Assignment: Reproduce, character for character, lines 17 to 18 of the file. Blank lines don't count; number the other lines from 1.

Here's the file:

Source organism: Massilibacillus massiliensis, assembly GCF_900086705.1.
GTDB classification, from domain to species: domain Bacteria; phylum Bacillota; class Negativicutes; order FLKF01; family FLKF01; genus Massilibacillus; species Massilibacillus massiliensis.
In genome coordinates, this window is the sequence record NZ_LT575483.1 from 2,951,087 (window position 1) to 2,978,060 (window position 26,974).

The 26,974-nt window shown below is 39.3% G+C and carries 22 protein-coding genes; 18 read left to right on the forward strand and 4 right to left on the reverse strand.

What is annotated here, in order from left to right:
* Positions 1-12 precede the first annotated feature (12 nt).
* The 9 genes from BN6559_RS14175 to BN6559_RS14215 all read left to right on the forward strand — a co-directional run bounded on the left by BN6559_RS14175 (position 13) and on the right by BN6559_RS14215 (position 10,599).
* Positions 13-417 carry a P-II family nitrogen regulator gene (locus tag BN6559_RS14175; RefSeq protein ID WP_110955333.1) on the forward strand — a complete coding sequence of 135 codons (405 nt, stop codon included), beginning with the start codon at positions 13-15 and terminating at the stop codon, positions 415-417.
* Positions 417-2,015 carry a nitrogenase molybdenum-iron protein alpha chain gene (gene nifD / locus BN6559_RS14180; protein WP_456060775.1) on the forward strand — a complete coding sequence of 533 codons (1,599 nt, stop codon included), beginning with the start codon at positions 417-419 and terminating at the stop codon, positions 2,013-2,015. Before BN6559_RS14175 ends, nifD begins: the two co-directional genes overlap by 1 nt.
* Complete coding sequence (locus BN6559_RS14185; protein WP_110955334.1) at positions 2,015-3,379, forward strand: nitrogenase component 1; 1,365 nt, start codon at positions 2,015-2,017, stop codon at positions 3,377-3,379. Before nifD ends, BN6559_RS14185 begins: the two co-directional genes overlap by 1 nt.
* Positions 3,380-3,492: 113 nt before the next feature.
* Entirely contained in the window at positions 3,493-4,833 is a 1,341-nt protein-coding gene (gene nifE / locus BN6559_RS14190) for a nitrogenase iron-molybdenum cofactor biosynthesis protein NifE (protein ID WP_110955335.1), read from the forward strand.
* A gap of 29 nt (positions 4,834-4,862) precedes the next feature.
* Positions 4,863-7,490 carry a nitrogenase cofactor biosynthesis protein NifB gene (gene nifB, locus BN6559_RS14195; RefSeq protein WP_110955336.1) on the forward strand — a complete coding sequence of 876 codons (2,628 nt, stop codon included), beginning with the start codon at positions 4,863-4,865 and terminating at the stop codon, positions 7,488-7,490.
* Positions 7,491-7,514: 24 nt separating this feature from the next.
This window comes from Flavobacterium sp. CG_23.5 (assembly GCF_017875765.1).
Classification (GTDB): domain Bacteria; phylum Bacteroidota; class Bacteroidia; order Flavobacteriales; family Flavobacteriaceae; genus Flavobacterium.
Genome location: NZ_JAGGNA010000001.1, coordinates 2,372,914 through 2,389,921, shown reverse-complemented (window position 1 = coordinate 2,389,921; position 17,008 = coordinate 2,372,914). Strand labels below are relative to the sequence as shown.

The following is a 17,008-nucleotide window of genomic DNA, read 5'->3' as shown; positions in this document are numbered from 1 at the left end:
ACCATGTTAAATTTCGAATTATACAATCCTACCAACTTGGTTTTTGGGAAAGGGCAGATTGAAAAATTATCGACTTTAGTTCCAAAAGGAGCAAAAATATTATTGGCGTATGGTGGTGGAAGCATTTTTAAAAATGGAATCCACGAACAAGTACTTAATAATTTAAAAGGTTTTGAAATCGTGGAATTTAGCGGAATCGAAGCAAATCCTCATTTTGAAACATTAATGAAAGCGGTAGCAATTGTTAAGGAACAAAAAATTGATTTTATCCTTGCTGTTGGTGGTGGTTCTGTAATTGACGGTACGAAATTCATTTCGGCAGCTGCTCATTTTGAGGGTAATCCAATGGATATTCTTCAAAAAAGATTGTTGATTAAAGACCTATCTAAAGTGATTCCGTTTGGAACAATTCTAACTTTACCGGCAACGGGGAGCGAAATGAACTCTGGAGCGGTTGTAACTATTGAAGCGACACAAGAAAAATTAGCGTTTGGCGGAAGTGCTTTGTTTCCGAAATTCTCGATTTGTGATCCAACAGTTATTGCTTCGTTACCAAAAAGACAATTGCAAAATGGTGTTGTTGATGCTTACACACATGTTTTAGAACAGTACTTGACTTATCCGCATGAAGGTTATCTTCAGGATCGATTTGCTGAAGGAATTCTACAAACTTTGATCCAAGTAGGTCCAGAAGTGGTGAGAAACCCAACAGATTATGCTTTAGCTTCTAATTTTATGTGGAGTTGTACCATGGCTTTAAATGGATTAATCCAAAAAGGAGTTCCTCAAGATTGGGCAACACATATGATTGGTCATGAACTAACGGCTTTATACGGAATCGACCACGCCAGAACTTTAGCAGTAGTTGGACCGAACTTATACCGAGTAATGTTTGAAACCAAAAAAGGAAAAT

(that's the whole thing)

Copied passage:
Classification (GTDB): domain Bacteria; phylum Bacteroidota; class Bacteroidia; order Flavobacteriales; family Flavobacteriaceae; genus Flavobacterium.
Genome location: NZ_JAGGNA010000001.1, coordinates 2,372,914 through 2,389,921, shown reverse-complemented (window position 1 = coordinate 2,389,921; position 17,008 = coordinate 2,372,914). Strand labels below are relative to the sequence as shown.